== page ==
How do you stay true to yourself and your values while navigating the music industry and its expectations?

I think every artist can attest to the fact that you are who you are at home, and you are a performer as well, which is two different people. For some people, it can be the same person, but for others, it’s like a hat that you put on. Like when you go to any other type of job, that may not necessarily be your favorite thing to do in the world, but you go in there and put your suit or your hard hat on, whatever attire, and you go in there and do your job. So, I feel the same way about music. Who I am at home and who I am on stage, I view it like a job. I don’t think it’s hard for me to keep those lines from being blurred. First, you’ve got to know yourself. I know what my values are; I know what values I uphold and what’s important to me and I make sure I don’t ever compromise that. 


During the song “An Artist,” you say, “I done finally figured out to win now / But it got harder cuz my people feel like fans now.” Can you talk about that line?


I want to start off by saying that I don’t even think it’s specific to artists. It’s if you are pursuing something big, in general. I feel like I have lost more people in the last two years than I have in my entire life. Lots of friendships, relationships being severed because I’ve got to choose between the route I’m trying to go in life, where I want to be, who I’m aspiring to be and whether or not the people in my life align with that woman. Family members act like they’re timid to reach out to you sometimes, or when I come around, it’s, “Aww, we got the superstar in the building!” No, I’m still that same girl that grew up with y’all; please don’t do that. I don’t really like that, and it makes you feel alienated a bit. Yes, I am pursuing a career that is not normal in my family or my town; it’s not really normal in my state! But don’t treat me like that, like I’m not that girl that you’ve known for 20 years.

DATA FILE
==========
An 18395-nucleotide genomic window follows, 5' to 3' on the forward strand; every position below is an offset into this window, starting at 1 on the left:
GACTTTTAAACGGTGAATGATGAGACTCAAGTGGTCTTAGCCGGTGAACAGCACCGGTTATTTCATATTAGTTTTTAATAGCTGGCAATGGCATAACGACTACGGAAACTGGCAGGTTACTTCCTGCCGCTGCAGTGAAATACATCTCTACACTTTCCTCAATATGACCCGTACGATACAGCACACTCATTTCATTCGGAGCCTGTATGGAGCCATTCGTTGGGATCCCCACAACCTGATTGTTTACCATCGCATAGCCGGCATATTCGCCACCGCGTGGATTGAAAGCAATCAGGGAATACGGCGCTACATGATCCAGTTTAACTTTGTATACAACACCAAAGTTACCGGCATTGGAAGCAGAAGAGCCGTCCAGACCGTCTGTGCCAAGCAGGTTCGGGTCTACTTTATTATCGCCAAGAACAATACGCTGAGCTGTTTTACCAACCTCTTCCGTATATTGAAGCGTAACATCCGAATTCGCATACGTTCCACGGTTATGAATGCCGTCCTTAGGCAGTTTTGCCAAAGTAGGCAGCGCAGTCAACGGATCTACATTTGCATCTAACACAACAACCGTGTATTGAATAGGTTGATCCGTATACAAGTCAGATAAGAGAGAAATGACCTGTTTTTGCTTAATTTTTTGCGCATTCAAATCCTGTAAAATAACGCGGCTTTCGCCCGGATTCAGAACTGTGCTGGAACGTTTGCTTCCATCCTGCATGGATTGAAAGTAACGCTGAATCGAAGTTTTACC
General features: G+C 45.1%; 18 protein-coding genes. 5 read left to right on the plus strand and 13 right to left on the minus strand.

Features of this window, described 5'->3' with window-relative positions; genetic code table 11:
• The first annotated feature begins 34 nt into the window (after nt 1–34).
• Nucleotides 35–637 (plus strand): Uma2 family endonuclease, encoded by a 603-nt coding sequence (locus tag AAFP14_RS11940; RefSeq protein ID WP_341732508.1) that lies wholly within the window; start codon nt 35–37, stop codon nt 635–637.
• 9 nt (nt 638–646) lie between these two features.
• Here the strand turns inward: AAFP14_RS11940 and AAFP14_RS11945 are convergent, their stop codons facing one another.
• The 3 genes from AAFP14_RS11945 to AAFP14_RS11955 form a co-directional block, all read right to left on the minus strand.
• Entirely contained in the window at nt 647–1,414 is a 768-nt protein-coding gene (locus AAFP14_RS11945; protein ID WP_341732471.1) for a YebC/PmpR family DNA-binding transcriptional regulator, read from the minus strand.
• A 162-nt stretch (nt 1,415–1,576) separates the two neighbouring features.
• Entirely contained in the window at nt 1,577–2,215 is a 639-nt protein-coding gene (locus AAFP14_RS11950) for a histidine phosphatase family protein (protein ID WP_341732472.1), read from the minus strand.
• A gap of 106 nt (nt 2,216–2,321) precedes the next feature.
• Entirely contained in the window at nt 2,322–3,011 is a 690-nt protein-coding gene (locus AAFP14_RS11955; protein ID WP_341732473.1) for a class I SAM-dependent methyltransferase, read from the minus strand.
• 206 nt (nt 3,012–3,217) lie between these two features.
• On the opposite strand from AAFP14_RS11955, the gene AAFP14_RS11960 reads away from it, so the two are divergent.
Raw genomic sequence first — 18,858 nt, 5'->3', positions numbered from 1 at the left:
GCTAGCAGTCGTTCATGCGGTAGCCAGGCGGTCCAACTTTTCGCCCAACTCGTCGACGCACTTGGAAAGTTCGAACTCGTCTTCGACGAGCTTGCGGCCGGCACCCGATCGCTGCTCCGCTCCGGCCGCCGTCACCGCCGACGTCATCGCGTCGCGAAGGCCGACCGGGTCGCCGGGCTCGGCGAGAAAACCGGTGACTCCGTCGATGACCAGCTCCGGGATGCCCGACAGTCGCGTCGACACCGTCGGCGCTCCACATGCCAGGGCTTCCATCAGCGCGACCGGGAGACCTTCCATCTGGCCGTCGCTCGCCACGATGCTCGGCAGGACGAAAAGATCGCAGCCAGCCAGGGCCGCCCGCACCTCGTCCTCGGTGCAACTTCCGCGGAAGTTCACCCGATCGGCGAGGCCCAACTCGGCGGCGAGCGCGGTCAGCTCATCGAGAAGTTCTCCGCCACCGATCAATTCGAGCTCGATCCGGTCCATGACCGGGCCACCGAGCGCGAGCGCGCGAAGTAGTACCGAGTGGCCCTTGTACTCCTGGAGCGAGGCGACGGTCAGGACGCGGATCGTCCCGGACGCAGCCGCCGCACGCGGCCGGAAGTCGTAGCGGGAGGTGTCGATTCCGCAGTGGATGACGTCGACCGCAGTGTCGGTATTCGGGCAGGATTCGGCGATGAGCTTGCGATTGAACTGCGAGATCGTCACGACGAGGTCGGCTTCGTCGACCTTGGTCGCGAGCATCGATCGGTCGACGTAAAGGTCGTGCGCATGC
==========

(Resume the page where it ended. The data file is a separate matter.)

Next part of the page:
What advice would you give to aspiring female hip-hop artists or artists in general from Arkansas who are just starting out?

Speaking to women specifically, please don’t feel like you have to conform to any way of being. If you do something well enough and feed it to people enough, they will start eating it. Within the music industry, with female rap, there’s just a specific vibe and aesthetic going on right now, and to each his own. But that’s not Avian Alia; that’s not who she wants to be, either. I tell that to myself, and to any woman aspiring to make a career in the music industry.

To artists in general, save your money. Because it ain’t cheap. And just be confident in what you’re bringing to the table. Don’t be afraid to take constructive criticism because sometimes, your stuff might not be the greatest. But that doesn’t mean it can’t get better. So don’t think that everyone who has something to say to you that isn’t something that you want to hear is being negative or hating on you. 


Please don’t let the people closest to you convince you that this isn’t something you should be doing. A lot of times when you pursue a career like this, the circle you run with may not be pursuing similar careers. So, they’ll try to… it’ll start off with little jokes like, “You want to do what?” or “She really thinks she can do that?” Yes, you can! Just like the people you look up to in the spaces that already exist who have already accomplished what you’re looking to do. 

This interview has been edited and condensed for clarity.